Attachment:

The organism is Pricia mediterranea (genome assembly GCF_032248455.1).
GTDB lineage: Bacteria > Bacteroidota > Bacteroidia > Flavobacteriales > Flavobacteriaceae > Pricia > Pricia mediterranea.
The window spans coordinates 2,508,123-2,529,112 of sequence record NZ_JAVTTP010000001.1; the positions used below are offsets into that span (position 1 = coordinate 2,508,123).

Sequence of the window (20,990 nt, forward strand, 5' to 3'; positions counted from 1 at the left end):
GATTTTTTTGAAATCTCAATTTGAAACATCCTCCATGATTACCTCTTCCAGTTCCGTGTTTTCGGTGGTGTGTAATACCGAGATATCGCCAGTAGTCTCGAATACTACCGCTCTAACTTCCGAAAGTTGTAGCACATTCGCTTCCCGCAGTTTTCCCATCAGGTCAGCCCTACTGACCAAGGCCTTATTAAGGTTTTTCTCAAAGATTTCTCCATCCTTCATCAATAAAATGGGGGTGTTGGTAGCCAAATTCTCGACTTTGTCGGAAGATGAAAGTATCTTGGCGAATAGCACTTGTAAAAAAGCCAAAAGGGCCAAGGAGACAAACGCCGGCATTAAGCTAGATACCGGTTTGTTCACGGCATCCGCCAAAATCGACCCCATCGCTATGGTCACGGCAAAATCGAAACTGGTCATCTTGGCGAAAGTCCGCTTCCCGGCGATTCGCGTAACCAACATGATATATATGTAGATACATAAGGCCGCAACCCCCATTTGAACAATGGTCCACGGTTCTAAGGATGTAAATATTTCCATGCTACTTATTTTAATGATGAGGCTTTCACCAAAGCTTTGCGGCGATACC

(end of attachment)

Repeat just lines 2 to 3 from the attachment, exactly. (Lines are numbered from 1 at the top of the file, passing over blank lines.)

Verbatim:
GTDB lineage: Bacteria > Bacteroidota > Bacteroidia > Flavobacteriales > Flavobacteriaceae > Pricia > Pricia mediterranea.
The window spans coordinates 2,508,123-2,529,112 of sequence record NZ_JAVTTP010000001.1; the positions used below are offsets into that span (position 1 = coordinate 2,508,123).